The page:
FloraFinder.org
Home   About Us   Want to Help?   FAQ  
Searching   Image Use Biblio

Asparagus officinalis L.

Asparagus, wild asparagus

KingdomPlantaePlants, but not fungi, lichens, or algae
SubkingdomTracheobiontaVascular plants—plants with a “circulatory system” for delivering water and nutrients
DivisionMagnoliophytaFlowering plants, also known as angiosperms
ClassLiliopsidaMonocots (plants with a single seed leaf); includes the lily family
SubclassLiliidaeIncludes lilies, orchids, and many others
OrderAsparagalesA diverse group that includes asparagus
FamilyAsparagaceaeAgaves, asparagus, hyacinths, and others
GenusAsparagusAncient Greek name for (duh) asparagus
SpeciesofficinalisSold as an herb, often applied to plants with real or supposed medicinal qualities

About plant names...

Many of us think of asparagus as the short stalks from the grocery story, delicious or awful-tasting, depend­ing on who you ask. But these young stalks are babies. They are harvested after the plants become well-established, leaving behind some to grow to maturity and continue to the next season. Asparagus is a native of Europe, northern Africa, and western Asia.

Asparagus officinalis (asparagus, wild asparagus)

From Thomé, Prof. Dr. Otto Wilhelm, Flora von Deutschland Österreich und der Schweiz., 1885.

Plants: 3-5' (1-1.5 m) tall. Erect stems branch extensively into progressively finer branches and feathery “leaves,” which are themselves fine stems.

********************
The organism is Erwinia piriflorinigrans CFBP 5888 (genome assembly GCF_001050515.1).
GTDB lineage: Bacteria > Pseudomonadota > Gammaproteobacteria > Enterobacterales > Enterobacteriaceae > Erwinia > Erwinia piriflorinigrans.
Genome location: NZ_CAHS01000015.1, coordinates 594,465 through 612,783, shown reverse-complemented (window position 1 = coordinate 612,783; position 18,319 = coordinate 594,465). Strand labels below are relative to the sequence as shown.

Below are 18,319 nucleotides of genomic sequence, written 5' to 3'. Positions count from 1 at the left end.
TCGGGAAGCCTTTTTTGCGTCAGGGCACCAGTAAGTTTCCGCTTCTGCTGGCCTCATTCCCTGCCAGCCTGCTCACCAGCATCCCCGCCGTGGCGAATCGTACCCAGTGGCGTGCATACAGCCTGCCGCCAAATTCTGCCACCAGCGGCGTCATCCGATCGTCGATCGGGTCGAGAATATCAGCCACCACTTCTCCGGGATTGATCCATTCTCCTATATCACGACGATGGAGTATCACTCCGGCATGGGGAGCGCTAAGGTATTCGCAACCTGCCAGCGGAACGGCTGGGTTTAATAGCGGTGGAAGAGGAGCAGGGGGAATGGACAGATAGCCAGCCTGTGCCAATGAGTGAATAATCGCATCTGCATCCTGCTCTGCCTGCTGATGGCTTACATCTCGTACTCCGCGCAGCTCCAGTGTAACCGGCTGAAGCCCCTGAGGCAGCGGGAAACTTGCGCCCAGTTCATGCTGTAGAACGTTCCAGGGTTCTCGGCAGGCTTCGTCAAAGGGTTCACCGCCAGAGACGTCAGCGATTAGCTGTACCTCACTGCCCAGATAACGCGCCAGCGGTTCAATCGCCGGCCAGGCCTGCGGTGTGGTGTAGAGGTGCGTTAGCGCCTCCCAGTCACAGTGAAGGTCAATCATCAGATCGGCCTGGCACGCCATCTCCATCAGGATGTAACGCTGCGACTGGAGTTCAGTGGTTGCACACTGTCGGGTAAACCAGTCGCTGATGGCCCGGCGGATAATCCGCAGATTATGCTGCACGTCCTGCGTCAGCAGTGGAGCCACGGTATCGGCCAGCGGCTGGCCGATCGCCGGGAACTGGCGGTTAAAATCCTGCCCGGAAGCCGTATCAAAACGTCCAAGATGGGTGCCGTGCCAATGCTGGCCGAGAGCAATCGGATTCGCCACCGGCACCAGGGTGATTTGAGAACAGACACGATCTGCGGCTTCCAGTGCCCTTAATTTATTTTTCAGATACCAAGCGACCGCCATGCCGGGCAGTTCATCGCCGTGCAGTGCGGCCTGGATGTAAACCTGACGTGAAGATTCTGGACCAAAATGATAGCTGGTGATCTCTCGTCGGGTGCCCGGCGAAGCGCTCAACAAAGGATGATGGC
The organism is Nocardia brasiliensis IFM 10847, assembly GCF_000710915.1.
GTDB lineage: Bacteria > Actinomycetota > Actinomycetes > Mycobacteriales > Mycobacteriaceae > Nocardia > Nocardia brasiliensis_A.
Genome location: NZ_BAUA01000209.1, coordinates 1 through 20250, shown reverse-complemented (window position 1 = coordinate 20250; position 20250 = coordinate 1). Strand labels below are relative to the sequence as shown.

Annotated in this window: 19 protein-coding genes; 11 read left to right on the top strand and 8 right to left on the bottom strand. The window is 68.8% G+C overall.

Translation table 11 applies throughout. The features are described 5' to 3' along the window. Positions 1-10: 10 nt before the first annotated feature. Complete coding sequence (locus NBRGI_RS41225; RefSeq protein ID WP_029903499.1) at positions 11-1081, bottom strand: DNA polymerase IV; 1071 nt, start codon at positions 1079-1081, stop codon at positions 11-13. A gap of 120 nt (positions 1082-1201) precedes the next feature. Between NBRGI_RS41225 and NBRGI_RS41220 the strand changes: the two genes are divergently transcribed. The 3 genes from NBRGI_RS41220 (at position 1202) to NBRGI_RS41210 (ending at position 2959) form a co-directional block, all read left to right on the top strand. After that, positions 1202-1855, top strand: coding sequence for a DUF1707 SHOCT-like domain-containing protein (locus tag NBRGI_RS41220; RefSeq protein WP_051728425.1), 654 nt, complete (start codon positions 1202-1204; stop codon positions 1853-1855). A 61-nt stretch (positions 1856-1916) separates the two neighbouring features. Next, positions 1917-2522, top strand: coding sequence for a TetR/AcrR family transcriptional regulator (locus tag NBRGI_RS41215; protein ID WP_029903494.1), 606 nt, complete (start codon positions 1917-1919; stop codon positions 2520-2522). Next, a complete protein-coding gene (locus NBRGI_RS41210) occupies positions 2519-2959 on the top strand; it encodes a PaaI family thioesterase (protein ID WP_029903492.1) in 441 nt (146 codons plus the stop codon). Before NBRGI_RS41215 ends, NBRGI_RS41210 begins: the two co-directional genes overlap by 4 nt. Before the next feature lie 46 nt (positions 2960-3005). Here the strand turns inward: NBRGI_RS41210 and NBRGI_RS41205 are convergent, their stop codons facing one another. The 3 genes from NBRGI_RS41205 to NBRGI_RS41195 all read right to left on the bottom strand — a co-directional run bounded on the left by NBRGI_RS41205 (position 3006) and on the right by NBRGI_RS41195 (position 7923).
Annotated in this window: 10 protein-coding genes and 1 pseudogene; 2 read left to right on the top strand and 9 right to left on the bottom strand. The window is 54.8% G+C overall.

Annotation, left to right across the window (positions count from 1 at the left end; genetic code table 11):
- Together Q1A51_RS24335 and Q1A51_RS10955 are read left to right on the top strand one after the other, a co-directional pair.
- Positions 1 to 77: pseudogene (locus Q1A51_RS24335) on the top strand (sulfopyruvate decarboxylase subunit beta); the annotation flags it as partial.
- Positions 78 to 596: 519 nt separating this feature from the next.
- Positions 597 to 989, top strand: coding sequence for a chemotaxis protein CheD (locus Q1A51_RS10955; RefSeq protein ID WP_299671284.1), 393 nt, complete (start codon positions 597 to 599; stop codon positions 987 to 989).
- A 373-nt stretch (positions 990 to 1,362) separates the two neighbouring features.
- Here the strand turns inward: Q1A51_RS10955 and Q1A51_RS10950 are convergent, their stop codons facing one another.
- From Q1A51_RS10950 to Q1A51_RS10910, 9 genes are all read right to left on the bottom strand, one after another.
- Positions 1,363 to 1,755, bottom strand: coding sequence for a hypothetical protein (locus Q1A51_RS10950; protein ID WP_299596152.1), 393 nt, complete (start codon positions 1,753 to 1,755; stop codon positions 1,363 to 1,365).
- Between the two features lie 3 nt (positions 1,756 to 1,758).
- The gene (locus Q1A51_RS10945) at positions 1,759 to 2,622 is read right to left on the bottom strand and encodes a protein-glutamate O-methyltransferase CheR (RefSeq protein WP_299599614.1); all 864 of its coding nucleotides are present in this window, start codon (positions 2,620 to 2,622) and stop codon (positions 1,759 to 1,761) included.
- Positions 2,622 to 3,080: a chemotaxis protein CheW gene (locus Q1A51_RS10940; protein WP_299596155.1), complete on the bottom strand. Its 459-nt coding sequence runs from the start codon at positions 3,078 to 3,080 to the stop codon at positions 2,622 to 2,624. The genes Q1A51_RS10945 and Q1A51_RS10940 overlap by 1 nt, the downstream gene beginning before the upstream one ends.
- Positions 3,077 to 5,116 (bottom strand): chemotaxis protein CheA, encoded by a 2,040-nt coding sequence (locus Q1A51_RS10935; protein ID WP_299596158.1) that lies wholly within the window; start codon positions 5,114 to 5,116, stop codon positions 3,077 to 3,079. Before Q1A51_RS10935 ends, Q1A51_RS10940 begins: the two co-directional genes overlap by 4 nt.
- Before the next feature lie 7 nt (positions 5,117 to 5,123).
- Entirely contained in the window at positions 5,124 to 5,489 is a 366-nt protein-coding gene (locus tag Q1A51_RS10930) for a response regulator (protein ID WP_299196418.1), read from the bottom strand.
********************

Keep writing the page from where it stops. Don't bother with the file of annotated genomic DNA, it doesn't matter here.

Leaves: Foliage is delicate-looking and resembles soft needles at close range.

Flowers: Flowers are small and bell-shaped, and greenish white to yellowish.

Fruits: Red-orange berries are about ⅛-⅜" (6-10 mm) in diameter. They are not edible.

Edibility: Young shoots are delicious. Don’t eat the berries though. From Wikipedia:

There is a recipe for cooking asparagus in the oldest surviving book of recipes, Apicius’s third century AD De re coquinaria, Book III. It was cultivated by the ancient Egyptians, Greeks and Romans, who ate it fresh when in season and dried the vegetable for use in winter.

Online References:

Asparagus officinalis on

Asparagus officinalis on Missouriplants.com

Asparagus officinalis on Wikipedia

Asparagus officinalis on Plants for a Future, a resource and information centre for edible and otherwise useful plants

Asparagus officinalis on luirig.altervista.org

Asparagus officinalis on SEINet—the Southwest Environmental Information Network

Asparagus officinalis (asparagus, wild asparagus)

8/7/2009 · Tom and Susan’s, Pepperell, Mass­a­chu­setts
≈ 24 × 16" (62 × 41 cm)

Asparagus officinalis (asparagus, wild asparagus)

10/22/2009 · Tom and Susan’s, Pepperell, Mass­a­chu­setts
≈ 5 × 3½" (13 × 9.2 cm)

Asparagus officinalis L. ssp. officinalis

 

Asparagus officinalis description by Thomas H. Kent, last updated 30 Aug 2021.

© FloraFinder.org. All rights reserved.


 

Asparagus officinalis (asparagus, wild asparagus)

8/1/2009 · Stan & Connie’s, Falmouth, Maine

Asparagus officinalis (asparagus, wild asparagus)

10/2/2010 · Route 209, Milford, Penn­syl­vania
≈ 29 × 21" (73 × 52 cm) ID is uncertain

Asparagus officinalis (asparagus, wild asparagus)

10/2/2010 · Route 209, Milford, Penn­syl­vania
≈ 31 × 21" (78 × 52 cm) ID is uncertain

Asparagus officinalis (asparagus, wild asparagus)

10/22/2009 · Tom and Susan’s, Pepperell, Mass­a­chu­setts
≈ 7 × 4½" (17 × 11 cm)

Asparagus officinalis (asparagus, wild asparagus)

9/25/2009 · Tom and Susan’s, Pepperell, Mass­a­chu­setts
≈ 15 × 10" (39 × 26 cm)

Asparagus officinalis (asparagus, wild asparagus)

10/22/2009 · Tom and Susan’s, Pepperell, Mass­a­chu­setts
≈ 6 × 4" (15 × 10 cm)

Asparagus officinalis (asparagus, wild asparagus)

8/7/2009 · Tom and Susan’s, Pepperell, Mass­a­chu­setts
≈ 15 × 10" (39 × 26 cm)

Range:

About this map...